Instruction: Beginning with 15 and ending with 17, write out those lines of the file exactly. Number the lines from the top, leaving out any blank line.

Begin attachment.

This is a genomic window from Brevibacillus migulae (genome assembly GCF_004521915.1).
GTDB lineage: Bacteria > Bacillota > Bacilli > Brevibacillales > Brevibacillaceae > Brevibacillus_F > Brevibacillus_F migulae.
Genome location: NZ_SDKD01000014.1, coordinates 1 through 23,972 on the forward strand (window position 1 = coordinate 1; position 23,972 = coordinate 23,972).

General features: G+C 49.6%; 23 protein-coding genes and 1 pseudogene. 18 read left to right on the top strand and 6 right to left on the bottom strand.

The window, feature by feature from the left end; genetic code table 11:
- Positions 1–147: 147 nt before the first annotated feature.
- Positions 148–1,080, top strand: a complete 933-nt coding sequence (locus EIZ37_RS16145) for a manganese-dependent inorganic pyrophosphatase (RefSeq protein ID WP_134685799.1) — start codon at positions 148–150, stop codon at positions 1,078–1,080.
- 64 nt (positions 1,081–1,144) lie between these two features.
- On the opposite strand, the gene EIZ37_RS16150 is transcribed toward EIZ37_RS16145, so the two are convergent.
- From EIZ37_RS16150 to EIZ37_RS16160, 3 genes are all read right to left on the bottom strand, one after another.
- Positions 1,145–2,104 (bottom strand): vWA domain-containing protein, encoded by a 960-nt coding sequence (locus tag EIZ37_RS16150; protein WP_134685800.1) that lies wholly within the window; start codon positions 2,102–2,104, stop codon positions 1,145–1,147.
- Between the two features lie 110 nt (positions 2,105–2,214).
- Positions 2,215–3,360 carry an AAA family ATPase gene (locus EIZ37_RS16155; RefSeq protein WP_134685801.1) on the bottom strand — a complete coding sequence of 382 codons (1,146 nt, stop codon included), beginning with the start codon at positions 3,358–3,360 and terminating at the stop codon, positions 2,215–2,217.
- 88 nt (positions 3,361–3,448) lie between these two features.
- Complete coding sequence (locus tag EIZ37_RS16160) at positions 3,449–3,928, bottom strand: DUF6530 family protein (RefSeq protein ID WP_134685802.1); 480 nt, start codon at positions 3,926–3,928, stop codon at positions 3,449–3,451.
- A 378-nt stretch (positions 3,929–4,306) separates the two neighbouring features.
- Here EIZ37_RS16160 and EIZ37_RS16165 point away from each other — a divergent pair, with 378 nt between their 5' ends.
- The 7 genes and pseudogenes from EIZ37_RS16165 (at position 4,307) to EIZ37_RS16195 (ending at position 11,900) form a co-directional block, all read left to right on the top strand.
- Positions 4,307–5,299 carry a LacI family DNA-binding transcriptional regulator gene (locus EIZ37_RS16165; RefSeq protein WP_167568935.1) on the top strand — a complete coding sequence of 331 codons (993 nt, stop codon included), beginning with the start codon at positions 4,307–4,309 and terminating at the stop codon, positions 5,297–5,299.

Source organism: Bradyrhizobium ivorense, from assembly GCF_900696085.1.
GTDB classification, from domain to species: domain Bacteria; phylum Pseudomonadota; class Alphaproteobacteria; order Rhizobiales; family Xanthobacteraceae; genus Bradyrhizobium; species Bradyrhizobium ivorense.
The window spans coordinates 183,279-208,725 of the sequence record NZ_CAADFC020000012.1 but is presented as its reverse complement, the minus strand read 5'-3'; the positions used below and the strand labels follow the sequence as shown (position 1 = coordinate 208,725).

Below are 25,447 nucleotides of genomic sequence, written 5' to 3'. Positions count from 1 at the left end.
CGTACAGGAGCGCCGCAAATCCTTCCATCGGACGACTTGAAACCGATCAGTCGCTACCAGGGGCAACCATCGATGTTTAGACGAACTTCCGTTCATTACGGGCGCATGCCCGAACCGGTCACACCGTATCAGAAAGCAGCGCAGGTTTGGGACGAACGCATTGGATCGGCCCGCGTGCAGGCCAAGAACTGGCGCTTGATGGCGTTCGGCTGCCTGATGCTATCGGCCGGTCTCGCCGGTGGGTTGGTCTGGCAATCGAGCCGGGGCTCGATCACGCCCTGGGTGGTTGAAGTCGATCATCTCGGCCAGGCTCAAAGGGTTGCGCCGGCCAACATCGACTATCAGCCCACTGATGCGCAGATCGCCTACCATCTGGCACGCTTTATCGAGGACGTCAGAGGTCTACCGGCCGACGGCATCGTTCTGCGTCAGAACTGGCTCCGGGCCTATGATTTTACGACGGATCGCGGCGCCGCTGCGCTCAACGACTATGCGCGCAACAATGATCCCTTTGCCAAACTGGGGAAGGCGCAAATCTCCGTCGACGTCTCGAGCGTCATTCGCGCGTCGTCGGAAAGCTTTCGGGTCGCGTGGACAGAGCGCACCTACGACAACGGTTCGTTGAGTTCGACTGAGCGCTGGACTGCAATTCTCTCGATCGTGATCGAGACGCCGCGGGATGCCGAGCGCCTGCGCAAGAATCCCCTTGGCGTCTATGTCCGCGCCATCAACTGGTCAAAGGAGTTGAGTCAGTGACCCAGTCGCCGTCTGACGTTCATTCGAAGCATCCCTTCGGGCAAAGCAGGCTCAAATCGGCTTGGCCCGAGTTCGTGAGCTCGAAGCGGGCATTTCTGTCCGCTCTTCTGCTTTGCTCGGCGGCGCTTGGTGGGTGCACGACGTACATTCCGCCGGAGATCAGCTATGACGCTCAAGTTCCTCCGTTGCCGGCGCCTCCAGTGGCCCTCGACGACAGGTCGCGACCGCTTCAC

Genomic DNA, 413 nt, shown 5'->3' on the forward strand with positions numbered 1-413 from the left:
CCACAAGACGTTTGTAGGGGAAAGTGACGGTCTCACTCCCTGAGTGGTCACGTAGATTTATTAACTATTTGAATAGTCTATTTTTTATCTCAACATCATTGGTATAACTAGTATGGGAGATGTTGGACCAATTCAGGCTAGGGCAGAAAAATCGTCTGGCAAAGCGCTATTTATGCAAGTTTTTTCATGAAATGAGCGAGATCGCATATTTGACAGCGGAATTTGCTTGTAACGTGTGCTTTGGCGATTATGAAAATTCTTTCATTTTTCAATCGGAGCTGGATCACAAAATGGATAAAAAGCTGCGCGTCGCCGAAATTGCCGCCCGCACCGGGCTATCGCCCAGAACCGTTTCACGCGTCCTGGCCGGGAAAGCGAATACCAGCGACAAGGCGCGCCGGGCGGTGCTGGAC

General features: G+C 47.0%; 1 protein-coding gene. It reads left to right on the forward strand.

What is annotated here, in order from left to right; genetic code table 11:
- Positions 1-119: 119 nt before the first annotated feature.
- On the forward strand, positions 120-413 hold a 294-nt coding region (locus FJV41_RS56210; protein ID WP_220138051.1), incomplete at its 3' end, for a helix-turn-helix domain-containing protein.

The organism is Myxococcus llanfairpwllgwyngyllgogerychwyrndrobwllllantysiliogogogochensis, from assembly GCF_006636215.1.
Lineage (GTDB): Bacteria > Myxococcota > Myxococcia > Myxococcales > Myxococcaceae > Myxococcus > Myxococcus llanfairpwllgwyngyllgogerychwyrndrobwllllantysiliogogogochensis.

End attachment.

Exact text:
- Complete coding sequence (locus tag EIZ37_RS16160) at positions 3,449–3,928, bottom strand: DUF6530 family protein (RefSeq protein ID WP_134685802.1); 480 nt, start codon at positions 3,926–3,928, stop codon at positions 3,449–3,451.
- A 378-nt stretch (positions 3,929–4,306) separates the two neighbouring features.
- Here EIZ37_RS16160 and EIZ37_RS16165 point away from each other — a divergent pair, with 378 nt between their 5' ends.